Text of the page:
Teaching as a Clinical Profession: Adapting the Medical Model

Ayelet Becher, Adam Lefstein

نتاج البحث: نشر في مجلةمقالةمراجعة النظراء


One influential way of thinking about teaching is to conceive of it as a clinical profession, similar in important ways to medicine. However, fundamental differences between doctors’ and teachers’ practice limit the usefulness of the medical model. How can we adapt our understandings of clinical practice in light of the unique aspects of teaching and the context of teachers’ work? In this article, we explore the requirements of the central clinical activities of diagnosis, treatment, and inference in teaching; how teachers tend to perform them; and how their performance is shaped by the context of teachers’ work. We elaborate each clinical activity’s characteristics and explore the unique features and limitations of teaching in relation to it. To account for teaching’s unique qualities, we propose adapting the clinical acts of diagnosis, treatment, and inference to include, respectively, prioritization and noticing, disciplined improvisation, and room to maneuver.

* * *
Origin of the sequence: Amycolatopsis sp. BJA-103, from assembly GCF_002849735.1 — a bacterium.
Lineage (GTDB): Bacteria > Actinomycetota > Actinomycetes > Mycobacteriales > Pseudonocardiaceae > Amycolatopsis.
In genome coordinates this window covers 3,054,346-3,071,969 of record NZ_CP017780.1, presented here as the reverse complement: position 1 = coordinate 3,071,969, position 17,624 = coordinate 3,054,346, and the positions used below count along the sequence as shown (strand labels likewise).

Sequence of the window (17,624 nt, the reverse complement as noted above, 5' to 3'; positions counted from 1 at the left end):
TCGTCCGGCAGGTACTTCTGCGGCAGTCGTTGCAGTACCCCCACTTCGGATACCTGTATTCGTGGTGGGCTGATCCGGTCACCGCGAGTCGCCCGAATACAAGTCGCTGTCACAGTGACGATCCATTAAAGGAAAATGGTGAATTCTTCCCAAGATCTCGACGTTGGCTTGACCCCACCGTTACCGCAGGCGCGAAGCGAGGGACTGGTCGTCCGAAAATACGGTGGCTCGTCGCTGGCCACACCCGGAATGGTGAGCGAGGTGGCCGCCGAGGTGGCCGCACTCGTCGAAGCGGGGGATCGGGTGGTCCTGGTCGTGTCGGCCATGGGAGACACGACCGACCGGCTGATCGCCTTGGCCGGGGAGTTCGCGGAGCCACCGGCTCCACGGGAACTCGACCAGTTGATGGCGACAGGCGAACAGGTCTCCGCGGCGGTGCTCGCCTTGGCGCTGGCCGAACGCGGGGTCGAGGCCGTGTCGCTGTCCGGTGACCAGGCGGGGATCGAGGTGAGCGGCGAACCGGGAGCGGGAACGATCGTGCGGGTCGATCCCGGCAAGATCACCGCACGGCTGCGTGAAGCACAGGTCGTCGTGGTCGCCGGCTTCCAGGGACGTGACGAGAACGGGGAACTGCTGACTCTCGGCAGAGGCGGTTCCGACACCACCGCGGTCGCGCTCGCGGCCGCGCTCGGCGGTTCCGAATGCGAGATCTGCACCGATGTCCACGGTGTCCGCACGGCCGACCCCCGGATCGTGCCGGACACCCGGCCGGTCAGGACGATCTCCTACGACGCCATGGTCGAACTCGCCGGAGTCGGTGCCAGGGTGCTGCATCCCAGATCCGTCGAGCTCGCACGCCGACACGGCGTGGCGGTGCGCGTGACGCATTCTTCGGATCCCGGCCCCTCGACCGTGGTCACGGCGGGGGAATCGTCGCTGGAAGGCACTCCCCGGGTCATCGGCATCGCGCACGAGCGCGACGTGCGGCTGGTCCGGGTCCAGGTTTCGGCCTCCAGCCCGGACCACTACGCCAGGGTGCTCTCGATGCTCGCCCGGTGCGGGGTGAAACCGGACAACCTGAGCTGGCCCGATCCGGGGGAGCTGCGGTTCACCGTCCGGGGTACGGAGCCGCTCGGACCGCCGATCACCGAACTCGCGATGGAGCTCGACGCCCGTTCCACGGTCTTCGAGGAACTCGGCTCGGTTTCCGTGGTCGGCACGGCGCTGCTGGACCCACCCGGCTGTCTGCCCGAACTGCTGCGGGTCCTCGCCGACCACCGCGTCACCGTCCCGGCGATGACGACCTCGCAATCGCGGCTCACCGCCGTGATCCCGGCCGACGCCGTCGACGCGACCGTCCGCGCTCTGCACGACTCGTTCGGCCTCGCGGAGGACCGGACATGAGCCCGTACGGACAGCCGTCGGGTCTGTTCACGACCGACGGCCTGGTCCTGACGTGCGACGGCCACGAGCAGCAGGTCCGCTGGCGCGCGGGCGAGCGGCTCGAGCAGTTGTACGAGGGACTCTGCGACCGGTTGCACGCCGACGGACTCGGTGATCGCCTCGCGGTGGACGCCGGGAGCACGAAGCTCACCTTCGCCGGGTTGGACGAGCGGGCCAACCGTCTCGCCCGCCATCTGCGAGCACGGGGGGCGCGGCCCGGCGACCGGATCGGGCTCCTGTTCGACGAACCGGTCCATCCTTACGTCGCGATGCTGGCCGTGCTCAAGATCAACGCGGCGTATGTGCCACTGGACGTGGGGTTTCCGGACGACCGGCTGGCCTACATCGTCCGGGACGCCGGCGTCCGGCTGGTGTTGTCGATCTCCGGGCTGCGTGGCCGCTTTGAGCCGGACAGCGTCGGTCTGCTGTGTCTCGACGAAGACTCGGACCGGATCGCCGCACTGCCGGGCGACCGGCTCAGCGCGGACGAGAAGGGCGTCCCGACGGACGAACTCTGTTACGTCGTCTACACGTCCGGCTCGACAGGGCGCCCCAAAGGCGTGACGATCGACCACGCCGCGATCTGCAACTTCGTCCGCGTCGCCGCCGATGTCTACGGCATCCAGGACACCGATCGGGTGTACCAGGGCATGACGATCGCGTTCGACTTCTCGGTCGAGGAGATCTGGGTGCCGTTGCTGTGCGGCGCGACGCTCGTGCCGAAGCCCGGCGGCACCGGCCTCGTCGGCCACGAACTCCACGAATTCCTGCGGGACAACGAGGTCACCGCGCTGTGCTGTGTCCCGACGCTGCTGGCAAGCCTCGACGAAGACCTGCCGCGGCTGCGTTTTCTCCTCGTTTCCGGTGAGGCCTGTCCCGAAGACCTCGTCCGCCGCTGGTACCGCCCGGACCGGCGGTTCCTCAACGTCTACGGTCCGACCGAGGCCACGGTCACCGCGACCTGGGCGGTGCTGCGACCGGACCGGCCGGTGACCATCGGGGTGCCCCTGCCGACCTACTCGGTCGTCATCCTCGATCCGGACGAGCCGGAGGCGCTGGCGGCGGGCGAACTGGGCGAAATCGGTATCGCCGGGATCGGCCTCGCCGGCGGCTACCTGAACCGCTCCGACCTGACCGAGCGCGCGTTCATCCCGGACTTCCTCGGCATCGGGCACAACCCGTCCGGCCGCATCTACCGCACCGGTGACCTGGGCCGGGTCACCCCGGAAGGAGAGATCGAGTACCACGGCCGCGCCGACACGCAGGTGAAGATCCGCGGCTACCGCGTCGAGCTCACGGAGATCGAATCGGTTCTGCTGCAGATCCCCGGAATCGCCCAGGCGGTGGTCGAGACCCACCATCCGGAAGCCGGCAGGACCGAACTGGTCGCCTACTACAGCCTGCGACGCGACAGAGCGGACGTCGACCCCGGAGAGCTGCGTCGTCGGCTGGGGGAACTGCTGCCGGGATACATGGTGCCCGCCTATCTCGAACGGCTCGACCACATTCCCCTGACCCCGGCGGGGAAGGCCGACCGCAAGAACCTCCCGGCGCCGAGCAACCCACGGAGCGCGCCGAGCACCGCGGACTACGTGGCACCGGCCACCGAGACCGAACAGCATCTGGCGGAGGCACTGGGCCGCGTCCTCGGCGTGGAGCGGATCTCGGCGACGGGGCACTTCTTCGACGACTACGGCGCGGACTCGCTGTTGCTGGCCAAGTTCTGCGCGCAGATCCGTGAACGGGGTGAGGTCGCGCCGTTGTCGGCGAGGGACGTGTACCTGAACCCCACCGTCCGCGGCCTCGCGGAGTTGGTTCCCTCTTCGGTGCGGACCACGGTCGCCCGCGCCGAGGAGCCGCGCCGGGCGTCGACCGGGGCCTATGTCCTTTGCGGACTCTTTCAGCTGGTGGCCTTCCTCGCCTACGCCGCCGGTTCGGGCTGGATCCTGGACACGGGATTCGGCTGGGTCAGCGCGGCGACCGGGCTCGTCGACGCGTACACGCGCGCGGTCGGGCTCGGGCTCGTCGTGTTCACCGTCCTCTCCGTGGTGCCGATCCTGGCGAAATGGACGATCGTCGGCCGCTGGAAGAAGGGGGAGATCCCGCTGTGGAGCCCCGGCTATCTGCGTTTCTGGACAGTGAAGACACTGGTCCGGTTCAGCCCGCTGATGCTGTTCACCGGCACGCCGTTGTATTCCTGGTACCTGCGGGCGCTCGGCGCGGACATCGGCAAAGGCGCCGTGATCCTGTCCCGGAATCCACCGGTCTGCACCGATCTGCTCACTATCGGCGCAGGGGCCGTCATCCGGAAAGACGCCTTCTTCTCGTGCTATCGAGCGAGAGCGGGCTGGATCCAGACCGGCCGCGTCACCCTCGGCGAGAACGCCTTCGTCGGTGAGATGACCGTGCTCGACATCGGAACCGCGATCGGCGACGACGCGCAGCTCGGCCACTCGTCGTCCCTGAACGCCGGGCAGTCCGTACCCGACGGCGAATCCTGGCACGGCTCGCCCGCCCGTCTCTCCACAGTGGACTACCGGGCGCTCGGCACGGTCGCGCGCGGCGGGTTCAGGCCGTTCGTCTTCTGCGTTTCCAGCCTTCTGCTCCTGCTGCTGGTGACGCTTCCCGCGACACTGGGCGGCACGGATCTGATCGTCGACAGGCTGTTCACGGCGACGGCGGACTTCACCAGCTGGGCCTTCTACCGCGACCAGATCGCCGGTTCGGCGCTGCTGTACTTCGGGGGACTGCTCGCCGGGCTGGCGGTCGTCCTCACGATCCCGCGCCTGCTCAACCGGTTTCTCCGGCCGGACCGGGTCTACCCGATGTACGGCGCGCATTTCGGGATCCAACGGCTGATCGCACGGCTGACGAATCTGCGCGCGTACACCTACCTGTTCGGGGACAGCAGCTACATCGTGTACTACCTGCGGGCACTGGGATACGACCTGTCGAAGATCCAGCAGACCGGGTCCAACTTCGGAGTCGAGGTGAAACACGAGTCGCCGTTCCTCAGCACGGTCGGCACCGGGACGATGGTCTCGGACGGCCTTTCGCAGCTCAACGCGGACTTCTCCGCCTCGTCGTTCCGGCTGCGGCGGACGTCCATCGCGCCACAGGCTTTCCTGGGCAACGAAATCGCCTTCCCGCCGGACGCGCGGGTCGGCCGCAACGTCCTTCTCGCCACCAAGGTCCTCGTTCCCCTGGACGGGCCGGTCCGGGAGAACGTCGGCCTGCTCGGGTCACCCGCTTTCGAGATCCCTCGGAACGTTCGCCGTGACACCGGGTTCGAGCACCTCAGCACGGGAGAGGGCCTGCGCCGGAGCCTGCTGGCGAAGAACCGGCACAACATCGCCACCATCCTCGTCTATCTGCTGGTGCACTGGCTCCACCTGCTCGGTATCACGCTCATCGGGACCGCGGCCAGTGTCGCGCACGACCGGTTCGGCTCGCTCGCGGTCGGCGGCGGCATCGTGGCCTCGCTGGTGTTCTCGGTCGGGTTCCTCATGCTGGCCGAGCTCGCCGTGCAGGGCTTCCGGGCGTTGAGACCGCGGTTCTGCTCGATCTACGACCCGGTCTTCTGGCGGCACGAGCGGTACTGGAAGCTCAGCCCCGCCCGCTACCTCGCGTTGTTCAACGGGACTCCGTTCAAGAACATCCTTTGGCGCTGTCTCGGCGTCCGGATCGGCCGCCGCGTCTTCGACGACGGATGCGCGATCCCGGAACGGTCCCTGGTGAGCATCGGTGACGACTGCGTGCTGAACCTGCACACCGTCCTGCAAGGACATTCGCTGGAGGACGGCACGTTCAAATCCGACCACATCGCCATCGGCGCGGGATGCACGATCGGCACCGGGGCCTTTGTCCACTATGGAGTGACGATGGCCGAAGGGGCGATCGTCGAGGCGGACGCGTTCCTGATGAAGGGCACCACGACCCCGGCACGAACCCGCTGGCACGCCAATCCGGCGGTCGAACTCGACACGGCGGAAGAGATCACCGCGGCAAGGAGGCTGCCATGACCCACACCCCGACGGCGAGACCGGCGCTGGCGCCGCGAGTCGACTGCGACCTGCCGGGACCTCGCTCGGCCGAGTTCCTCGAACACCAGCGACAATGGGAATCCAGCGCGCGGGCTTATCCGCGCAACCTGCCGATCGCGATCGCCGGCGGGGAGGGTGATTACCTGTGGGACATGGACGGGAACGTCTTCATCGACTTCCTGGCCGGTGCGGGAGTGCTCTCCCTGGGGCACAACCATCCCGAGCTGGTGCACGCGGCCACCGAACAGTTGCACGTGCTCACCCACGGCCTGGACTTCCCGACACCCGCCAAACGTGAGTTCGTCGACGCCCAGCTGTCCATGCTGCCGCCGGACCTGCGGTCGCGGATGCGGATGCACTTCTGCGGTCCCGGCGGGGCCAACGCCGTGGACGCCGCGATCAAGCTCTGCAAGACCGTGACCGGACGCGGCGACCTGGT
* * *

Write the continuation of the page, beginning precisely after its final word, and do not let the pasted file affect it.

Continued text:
اللغة الأصليةالإنجليزيّة
الصفحات (من إلى)477-488
عدد الصفحات12
دوريةJournal of Teacher Education
مستوى الصوت72
رقم الإصدار4
المعرِّفات الرقمية للأشياء
حالة النشرنُشِر - سبتمبر 2021

ملاحظة ببليوغرافية

Publisher Copyright:
© 2020 American Association of Colleges for Teacher Education.


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